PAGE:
Change Isn't Built in a Day

Israel's 2015 elections will surely be extensively studied and dissected to detect trends, statistics and voter preferences. But most of all, they serve as the starting point of the Israeli left's soul-searching marathon titled "where did we go wrong."

The perhaps idealist bubble of Tel Aviv was shattered into pieces when official results rolled out and it was obvious that Israeli Prime Minister Benjamin Netanyahu had gained a crushing landslide victory. Not only was his Likud party spectacularly successful, but he himself had proven that King Bibi was capable of resurrecting himself from scathing financial reports detailing his and his wife's excessive spending, shaky -- if not collapsed -- ties with Israel's closest allies, and the remains of a summer war which left a country no less under threat, and in mourning.

Immediately, fingers were pointed to the liberal, "La La Land" media, to those lefties who only speak amongst themselves and have never met the other "tribes" of Israeli society. The disappointed, if not shattered, left-wing camp jabbed back with calls of leaving the country, horrified by a "broken people" and their democratic choice, and just plain depressed. Some even ridiculously called to replace the nation.

Here's the thing. Change can't happen in three months. Ask America, which went through eight years of a Bush administration before being able to elect Obama into the White House. If the 2008 transformative Obama campaign is any indication, change requires the rules of old politics to be rewritten: in organizing support, shaping pubic opinion, playing the political cards with your opponents and most of all, physically and emotionally, reaching all voters. Change requires research and stamina -- understand what is hurting society most, and providing the hope in rhetoric and action -- that you can change that.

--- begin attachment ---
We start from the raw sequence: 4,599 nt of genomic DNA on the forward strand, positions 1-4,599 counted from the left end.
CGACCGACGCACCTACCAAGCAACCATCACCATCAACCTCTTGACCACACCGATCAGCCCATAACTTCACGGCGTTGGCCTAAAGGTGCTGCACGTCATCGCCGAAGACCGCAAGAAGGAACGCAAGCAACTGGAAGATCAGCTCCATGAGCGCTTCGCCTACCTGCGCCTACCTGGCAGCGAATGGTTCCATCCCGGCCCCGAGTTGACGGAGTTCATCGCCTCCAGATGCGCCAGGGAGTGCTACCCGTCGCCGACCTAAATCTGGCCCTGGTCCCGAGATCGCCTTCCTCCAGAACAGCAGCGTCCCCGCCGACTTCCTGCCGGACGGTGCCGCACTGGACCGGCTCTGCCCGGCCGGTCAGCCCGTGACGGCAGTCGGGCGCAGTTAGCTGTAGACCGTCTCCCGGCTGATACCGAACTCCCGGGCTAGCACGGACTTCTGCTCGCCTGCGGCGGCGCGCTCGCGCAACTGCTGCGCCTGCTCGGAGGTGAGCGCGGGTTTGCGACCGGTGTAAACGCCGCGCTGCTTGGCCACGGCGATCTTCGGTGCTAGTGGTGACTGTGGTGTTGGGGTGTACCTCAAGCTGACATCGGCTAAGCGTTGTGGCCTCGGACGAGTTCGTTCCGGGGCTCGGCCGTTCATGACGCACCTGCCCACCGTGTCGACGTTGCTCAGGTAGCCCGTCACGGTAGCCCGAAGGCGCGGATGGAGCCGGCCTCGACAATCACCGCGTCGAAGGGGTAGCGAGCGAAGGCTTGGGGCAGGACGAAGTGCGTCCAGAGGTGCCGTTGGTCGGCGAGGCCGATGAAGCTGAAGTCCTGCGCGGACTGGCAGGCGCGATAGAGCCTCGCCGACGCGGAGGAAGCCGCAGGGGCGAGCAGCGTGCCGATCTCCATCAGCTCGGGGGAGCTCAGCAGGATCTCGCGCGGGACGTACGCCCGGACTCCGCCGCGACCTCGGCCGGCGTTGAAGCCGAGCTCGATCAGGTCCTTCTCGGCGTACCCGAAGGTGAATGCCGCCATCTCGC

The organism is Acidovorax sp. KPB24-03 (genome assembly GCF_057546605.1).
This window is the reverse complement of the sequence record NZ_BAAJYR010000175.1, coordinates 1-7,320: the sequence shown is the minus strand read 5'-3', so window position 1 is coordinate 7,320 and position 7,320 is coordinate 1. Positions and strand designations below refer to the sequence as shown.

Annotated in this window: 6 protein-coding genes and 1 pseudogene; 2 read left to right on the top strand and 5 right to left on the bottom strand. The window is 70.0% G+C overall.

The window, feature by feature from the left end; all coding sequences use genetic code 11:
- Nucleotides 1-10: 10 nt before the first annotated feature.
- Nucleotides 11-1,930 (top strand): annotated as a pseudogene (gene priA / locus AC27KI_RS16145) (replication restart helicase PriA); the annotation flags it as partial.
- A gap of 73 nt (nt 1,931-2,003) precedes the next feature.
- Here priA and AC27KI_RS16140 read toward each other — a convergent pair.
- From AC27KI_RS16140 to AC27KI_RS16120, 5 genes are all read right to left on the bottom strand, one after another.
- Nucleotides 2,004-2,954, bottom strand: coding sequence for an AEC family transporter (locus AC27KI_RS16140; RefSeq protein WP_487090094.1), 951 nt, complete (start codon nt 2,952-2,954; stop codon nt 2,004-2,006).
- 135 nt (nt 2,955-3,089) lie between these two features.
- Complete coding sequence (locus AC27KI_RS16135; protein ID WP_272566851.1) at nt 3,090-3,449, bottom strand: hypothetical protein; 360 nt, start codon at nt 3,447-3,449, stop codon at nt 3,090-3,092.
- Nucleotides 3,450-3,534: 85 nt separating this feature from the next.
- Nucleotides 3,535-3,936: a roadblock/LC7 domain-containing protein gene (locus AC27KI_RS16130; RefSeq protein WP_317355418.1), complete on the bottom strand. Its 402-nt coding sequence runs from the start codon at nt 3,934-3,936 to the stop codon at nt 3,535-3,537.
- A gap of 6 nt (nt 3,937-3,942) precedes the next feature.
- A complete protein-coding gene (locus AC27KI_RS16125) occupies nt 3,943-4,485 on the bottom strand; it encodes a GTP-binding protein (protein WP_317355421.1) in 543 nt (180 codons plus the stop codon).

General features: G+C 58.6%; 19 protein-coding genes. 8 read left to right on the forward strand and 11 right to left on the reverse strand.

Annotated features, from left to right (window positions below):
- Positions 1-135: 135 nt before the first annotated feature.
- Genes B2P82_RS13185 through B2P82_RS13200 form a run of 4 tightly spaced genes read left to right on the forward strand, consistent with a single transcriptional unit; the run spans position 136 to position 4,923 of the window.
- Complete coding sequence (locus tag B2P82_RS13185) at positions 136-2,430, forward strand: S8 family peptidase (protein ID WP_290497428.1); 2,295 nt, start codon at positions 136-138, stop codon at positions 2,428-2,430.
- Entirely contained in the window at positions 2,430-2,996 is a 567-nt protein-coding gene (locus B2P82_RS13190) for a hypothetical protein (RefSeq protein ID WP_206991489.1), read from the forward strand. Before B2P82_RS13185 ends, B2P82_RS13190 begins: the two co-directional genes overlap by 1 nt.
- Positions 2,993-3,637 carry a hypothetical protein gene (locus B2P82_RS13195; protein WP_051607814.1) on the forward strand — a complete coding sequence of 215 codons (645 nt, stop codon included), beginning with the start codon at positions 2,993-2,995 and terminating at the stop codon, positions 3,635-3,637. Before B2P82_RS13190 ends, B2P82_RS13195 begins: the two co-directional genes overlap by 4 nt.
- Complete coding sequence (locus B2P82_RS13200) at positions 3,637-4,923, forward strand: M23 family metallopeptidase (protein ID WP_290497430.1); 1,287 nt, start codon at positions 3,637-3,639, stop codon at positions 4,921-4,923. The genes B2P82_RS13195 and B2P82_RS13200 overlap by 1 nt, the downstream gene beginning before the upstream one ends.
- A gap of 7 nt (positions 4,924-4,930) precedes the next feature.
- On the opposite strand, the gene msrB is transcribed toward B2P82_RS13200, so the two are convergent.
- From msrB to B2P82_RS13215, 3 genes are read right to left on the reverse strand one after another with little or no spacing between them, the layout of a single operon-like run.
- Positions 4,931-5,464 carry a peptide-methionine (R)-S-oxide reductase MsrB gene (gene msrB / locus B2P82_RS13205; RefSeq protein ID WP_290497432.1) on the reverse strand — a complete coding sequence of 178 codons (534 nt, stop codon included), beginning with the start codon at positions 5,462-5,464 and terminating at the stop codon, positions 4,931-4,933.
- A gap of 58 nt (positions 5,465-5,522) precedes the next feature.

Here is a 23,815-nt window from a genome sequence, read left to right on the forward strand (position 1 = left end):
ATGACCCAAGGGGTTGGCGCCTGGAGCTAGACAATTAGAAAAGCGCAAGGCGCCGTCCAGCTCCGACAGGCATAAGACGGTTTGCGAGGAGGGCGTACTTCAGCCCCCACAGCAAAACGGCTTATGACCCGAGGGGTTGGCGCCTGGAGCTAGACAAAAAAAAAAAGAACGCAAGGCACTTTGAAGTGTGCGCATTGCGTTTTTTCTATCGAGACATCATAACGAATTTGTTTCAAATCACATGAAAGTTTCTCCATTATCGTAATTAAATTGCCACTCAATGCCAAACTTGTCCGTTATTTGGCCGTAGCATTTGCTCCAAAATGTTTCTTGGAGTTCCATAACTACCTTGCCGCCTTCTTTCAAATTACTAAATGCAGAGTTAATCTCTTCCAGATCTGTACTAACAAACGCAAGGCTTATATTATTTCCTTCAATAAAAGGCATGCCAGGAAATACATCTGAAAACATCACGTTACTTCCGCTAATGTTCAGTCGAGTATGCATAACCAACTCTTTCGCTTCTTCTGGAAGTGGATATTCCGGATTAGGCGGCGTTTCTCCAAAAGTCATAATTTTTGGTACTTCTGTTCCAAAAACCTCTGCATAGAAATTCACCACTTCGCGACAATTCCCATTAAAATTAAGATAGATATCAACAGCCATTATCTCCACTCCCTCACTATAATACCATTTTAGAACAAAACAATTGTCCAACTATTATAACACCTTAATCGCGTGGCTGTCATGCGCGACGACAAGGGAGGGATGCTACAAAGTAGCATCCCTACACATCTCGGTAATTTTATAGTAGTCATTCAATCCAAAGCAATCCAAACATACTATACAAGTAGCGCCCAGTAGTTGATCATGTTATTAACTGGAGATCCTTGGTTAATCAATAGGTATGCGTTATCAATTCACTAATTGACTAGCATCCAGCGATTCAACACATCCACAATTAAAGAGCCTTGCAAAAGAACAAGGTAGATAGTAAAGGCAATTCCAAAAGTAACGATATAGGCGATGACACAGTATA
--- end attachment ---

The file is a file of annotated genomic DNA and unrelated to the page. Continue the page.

To be fair, the Isaac Herzog-led Zionist Union did not completely fail. It aroused sleepy or indifferent voters and performed well relative to elections in the past decade. But it failed to convince the unconvinced, and stuck to singing to the choir. It struggled to keep the valid cost of living issue at the top of its agenda, as Netanyahu retorted with the Iranian nuclear threat and the "world is against us" rhetoric. The left-wing camp spoke of social justice, about reforms in health and education, but it mainly focused on ousting Netanyahu. "Anyone but Netanyahu," the grassroots organizations rallied. Netanyahu, clinging to his security mantra while riding on fear mongering wave, only jumped ship when he realized that was in danger of losing. Only then did he speak to the Israeli media and provide answers on the economy.

But Netanyahu knows the ropes all too well. As it has historically been in Israel, security trumps economy. With that in mind, and seeing as this was the second round of elections since the social justice protests that did not make a dent in his policy, Netanyahu showcased what he does best: speak. In a 5-day rhetorical blitz, he spoke to the legitimate security concerns of many Israelis, even if these concerns come at the expense of their financial prosperity.

These elections may have been a slap in the face for the left out in left field, but it was certainly a wake up call at the least. It's not the economy, stupid -- it's security. Israelis want to first and foremost feel safe. Address these concerns, don't belittle them. Undoubtedly, social justice reforms need to be implemented, and the majority favors a realpolitik stance to be taken diplomatically.

There's no need for the long face. This is a turning point for the left. The next leader -- who will replace Netanyahu -- has a lot of homework to do in the months ahead, in building the infrastructure and network, but also understanding that change is a process. After all, we are the change that we seek.

The writer is a speechwriter and communications consultant for senior Israeli political and business leaders, and hosts various news shows on TLV1 Radio ( and television channel i24news.